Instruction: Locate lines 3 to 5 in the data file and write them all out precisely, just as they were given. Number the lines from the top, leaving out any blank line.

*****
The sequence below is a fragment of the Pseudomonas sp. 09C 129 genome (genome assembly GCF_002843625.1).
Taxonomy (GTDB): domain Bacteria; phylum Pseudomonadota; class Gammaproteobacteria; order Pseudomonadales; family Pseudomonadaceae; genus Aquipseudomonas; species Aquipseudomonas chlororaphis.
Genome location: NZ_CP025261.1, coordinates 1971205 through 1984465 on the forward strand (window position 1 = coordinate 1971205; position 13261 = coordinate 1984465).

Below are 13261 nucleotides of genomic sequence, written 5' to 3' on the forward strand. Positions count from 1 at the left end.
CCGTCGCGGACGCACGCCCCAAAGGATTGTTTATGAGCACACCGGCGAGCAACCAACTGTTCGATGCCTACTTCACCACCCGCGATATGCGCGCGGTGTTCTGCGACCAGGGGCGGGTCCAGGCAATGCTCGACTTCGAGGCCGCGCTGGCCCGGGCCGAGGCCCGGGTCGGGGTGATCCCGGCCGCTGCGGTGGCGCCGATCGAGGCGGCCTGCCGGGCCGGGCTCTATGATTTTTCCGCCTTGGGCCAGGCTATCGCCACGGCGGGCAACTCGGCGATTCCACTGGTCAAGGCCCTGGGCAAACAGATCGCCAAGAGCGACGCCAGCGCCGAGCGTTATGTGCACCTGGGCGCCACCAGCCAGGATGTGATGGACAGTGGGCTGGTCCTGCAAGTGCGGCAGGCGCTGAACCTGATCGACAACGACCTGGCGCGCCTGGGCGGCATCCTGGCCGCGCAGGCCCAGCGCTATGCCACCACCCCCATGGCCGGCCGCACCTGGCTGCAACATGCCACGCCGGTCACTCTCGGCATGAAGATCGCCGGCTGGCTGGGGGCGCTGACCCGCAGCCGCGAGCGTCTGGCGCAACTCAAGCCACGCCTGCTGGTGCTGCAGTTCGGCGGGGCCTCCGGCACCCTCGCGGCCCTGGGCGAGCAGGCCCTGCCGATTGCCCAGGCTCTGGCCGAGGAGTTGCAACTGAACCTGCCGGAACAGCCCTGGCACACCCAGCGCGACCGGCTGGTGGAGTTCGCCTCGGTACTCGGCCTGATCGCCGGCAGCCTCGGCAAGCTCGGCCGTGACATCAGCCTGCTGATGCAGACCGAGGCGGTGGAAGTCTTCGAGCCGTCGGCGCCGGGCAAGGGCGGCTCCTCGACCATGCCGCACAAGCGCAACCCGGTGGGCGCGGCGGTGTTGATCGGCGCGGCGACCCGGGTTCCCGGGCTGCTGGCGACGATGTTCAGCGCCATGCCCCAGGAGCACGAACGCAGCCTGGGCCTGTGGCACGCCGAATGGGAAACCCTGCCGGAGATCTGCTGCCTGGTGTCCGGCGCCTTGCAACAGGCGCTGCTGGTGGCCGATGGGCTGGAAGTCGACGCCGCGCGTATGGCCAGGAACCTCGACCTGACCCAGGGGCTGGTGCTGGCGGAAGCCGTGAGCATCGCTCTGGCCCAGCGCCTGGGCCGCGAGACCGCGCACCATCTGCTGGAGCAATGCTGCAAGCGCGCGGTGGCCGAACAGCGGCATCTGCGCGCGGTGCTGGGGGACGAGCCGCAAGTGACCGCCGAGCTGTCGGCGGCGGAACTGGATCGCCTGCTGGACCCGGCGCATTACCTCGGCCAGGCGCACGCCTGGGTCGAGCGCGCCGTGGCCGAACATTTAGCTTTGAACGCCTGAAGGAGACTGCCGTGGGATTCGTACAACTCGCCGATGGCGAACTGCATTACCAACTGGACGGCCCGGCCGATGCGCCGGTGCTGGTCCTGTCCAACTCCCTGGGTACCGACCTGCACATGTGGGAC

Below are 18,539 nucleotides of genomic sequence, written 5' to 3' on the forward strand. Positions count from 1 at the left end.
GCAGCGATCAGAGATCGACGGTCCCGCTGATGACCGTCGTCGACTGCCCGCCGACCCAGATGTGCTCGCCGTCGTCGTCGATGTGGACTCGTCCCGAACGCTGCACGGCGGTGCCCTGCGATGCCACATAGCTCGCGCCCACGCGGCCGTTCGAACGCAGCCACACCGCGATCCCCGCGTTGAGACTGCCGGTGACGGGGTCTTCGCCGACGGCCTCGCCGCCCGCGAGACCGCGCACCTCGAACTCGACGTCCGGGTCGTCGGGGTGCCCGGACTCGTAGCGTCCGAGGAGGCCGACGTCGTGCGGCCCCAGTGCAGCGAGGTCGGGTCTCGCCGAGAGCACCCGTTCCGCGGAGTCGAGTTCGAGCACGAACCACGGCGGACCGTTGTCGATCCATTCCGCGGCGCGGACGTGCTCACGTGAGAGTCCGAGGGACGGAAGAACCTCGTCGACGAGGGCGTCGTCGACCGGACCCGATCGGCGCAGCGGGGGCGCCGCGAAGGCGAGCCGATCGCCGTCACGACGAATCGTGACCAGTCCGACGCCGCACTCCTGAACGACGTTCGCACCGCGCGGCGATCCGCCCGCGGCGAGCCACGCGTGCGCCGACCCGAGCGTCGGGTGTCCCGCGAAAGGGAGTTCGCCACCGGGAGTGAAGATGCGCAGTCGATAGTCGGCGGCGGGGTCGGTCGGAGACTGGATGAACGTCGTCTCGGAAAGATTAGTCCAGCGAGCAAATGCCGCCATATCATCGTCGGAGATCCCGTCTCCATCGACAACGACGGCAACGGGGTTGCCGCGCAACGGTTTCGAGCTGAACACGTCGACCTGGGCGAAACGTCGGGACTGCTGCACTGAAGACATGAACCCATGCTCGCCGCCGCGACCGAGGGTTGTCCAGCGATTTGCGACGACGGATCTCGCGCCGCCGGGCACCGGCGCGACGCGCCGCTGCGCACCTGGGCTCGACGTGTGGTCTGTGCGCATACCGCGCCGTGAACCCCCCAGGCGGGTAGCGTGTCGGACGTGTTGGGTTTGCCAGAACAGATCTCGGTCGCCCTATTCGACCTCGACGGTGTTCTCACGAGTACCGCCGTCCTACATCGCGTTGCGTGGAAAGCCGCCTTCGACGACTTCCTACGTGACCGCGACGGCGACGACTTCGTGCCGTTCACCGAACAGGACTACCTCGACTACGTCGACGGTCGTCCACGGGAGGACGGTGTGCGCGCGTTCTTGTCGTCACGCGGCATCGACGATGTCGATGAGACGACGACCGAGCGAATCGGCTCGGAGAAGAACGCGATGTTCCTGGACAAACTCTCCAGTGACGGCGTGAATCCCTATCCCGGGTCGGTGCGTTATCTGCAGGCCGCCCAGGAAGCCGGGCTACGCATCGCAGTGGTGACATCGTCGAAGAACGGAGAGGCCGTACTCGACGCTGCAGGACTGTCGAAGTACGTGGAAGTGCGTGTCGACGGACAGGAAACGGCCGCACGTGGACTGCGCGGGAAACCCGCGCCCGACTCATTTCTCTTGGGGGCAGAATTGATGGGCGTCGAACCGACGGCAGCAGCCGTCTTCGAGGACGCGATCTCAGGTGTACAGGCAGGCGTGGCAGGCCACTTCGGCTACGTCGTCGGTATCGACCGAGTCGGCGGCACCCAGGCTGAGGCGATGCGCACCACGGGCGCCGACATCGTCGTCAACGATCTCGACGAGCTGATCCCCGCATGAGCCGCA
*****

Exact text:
Genome location: NZ_CP025261.1, coordinates 1971205 through 1984465 on the forward strand (window position 1 = coordinate 1971205; position 13261 = coordinate 1984465).

Below are 13261 nucleotides of genomic sequence, written 5' to 3' on the forward strand. Positions count from 1 at the left end.
CCGTCGCGGACGCACGCCCCAAAGGATTGTTTATGAGCACACCGGCGAGCAACCAACTGTTCGATGCCTACTTCACCACCCGCGATATGCGCGCGGTGTTCTGCGACCAGGGGCGGGTCCAGGCAATGCTCGACTTCGAGGCCGCGCTGGCCCGGGCCGAGGCCCGGGTCGGGGTGATCCCGGCCGCTGCGGTGGCGCCGATCGAGGCGGCCTGCCGGGCCGGGCTCTATGATTTTTCCGCCTTGGGCCAGGCTATCGCCACGGCGGGCAACTCGGCGATTCCACTGGTCAAGGCCCTGGGCAAACAGATCGCCAAGAGCGACGCCAGCGCCGAGCGTTATGTGCACCTGGGCGCCACCAGCCAGGATGTGATGGACAGTGGGCTGGTCCTGCAAGTGCGGCAGGCGCTGAACCTGATCGACAACGACCTGGCGCGCCTGGGCGGCATCCTGGCCGCGCAGGCCCAGCGCTATGCCACCACCCCCATGGCCGGCCGCACCTGGCTGCAACATGCCACGCCGGTCACTCTCGGCATGAAGATCGCCGGCTGGCTGGGGGCGCTGACCCGCAGCCGCGAGCGTCTGGCGCAACTCAAGCCACGCCTGCTGGTGCTGCAGTTCGGCGGGGCCTCCGGCACCCTCGCGGCCCTGGGCGAGCAGGCCCTGCCGATTGCCCAGGCTCTGGCCGAGGAGTTGCAACTGAACCTGCCGGAACAGCCCTGGCACACCCAGCGCGACCGGCTGGTGGAGTTCGCCTCGGTACTCGGCCTGATCGCCGGCAGCCTCGGCAAGCTCGGCCGTGACATCAGCCTGCTGATGCAGACCGAGGCGGTGGAAGTCTTCGAGCCGTCGGCGCCGGGCAAGGGCGGCTCCTCGACCATGCCGCACAAGCGCAACCCGGTGGGCGCGGCGGTGTTGATCGGCGCGGCGACCCGGGTTCCCGGGCTGCTGGCGACGATGTTCAGCGCCATGCCCCAGGAGCACGAACGCAGCCTGGGCCTGTGGCACGCCGAATGGGAAACCCTGCCGGAGATCTGCTGCCTGGTGTCCGGCGCCTTGCAACAGGCGCTGCTGGTGGCCGATGGGCTGGAAGTCGACGCCGCGCGTATGGCCAGGAACCTCGACCTGACCCAGGGGCTGGTGCTGGCGGAAGCCGTGAGCATCGCTCTGGCCCAGCGCCTGGGCCGCGAGACCGCGCACCATCTGCTGGAGCAATGCTGCAAGCGCGCGGTGGCCGAACAGCGGCATCTGCGCGCGGTGCTGGGGGACGAGCCGCAAGTGACCGCCGAGCTGTCGGCGGCGGAACTGGATCGCCTGCTGGACCCGGCGCATTACCTCGGCCAGGCGCACGCCTGGGTCGAGCGCGCCGTGGCCGAACATTTAGCTTTGAACGCCTGAAGGAGACTGCCGTGGGATTCGTACAACTCGCCGATGGCGAACTGCATTACCAACTGGACGGCCCGGCCGATGCGCCGGTGCTGGTCCTGTCCAACTCCCTGGGTACCGACCTGCACATGTGGGAC